Theory Of Oscillations May Explain Biological Mysteries
New mathematical studies of the interactions between oscillating biological populations may shed light on some of the toughest questions in ecology, including the number and types of species in an ecosystem, according to an article in the December 2006 issue of BioScience.
The article, by John Vandermeer of the University of Michigan, shows how extensions of established theory suggest that many animal and plant populations oscillate in synchrony because of interactions such as predation and competition. Such synchronization can have far-reaching effects. Vandermeer suggests that several well-known biological conundrums, such as the higher-than-expected diversity of plankton in aquatic ecosystems, may be explained this way.
Physicists know that even a weak coupling between oscillating systems can yield synchronized oscillations, a phenomenon that was studied with pendulums by the seventeenth century Dutch mathematician Christiaan Huygens. Biologists have only in recent years started to explore the implications for their subject. But it is already clear that coupled oscillating biological populations can give rise to potentially important effects such as "synchronized chaos": the interaction between two weakly competing consumers of a food resource can be transformed by the arrival of a third competitor to provide unpredictable opportunities for the newcomer to invade.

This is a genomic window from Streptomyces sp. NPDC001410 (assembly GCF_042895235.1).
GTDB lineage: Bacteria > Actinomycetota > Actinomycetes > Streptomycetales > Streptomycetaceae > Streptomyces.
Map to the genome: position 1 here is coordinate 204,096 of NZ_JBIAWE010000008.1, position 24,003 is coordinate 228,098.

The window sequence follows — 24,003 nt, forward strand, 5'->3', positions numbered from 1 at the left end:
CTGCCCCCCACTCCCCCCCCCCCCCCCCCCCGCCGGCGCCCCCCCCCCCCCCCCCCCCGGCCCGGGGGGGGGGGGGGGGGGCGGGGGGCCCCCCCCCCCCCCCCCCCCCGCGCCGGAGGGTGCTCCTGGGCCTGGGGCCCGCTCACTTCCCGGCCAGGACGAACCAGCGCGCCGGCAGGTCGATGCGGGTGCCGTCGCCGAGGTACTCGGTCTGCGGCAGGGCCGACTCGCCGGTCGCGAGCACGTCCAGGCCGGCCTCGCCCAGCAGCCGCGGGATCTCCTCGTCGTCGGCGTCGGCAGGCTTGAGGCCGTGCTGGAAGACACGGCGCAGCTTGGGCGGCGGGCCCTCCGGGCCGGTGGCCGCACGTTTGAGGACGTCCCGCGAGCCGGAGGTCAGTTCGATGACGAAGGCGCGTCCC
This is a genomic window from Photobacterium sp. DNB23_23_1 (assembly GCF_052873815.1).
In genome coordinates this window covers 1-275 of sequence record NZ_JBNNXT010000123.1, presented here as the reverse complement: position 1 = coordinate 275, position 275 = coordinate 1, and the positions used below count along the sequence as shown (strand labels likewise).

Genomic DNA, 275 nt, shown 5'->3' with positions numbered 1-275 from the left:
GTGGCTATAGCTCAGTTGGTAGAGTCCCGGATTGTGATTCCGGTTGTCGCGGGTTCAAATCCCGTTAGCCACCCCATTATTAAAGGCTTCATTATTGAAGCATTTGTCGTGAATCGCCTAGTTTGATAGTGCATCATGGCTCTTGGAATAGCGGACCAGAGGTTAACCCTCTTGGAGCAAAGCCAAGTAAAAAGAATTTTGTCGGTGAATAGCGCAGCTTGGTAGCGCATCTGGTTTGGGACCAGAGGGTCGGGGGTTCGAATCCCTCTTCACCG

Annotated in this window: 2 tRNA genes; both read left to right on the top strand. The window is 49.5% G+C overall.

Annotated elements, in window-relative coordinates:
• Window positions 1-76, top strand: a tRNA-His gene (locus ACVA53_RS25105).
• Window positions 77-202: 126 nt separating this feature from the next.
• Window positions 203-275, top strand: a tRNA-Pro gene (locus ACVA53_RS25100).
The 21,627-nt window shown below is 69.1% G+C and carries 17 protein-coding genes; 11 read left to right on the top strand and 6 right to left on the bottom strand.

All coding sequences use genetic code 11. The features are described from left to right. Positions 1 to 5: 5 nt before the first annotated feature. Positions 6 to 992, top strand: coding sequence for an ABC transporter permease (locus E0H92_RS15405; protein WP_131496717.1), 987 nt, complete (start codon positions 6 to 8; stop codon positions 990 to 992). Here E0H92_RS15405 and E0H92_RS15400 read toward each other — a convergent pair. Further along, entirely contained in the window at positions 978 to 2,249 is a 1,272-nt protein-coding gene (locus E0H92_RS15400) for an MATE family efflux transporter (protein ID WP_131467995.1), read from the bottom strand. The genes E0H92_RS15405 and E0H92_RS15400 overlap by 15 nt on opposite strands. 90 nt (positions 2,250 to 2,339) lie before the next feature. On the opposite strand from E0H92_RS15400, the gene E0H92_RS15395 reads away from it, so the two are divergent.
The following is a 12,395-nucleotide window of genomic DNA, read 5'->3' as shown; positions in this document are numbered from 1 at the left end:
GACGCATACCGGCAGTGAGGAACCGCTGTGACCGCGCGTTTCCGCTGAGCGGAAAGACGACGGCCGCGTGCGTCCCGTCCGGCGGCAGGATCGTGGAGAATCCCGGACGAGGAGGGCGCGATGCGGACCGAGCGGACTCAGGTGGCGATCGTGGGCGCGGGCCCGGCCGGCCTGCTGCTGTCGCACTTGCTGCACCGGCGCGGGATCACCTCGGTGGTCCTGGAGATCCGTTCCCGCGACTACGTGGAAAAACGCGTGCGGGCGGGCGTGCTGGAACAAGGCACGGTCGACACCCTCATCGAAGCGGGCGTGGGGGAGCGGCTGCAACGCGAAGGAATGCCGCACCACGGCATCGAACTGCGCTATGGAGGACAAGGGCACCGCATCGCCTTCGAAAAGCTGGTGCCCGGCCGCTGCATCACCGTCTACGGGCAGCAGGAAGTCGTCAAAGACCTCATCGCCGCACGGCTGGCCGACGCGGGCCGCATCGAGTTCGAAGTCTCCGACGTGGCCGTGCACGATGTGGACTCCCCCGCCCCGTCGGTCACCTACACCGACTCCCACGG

Vandermeer holds out hopes that the study of oscillations in biological populations will lead to insights into complex systems, such as those that include animals that eat other predators as well as omnivores that eat both predators and those predators' prey.
BioScience publishes commentary and peer-reviewed articles covering a wide range of biological fields, with a focus on "Organisms from Molecules to the Environment." The journal has been published since 1964. AIBS is an umbrella organization for professional scientific societies and organizations that are involved with biology. It represents some 200 member societies and organizations with a combined membership of about 250,000.
Source: American Institute of Biological Sciences. December 2006
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